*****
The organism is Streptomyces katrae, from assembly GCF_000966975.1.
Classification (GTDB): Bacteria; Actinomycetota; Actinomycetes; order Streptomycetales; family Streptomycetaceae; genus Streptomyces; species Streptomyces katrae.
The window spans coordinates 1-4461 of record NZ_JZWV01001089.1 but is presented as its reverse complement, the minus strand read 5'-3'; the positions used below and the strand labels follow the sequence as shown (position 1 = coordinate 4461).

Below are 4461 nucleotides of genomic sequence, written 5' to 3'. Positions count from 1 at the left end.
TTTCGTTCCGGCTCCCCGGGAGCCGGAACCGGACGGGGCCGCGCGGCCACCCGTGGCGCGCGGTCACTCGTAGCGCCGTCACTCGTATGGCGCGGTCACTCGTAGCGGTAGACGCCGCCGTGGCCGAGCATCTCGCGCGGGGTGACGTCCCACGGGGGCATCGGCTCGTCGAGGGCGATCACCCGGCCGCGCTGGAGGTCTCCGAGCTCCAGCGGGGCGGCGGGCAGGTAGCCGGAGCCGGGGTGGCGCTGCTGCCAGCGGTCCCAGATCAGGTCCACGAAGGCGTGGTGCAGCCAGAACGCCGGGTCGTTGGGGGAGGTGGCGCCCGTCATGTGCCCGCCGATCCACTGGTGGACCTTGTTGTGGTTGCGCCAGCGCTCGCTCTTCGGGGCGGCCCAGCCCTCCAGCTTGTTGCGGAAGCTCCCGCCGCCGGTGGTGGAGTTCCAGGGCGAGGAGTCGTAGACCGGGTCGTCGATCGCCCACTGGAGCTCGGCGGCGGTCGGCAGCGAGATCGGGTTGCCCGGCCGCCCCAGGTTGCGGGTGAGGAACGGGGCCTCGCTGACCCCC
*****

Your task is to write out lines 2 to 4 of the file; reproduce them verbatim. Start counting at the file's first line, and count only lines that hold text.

Classification (GTDB): Bacteria; Actinomycetota; Actinomycetes; order Streptomycetales; family Streptomycetaceae; genus Streptomyces; species Streptomyces katrae.
The window spans coordinates 1-4461 of record NZ_JZWV01001089.1 but is presented as its reverse complement, the minus strand read 5'-3'; the positions used below and the strand labels follow the sequence as shown (position 1 = coordinate 4461).

Below are 4461 nucleotides of genomic sequence, written 5' to 3'. Positions count from 1 at the left end.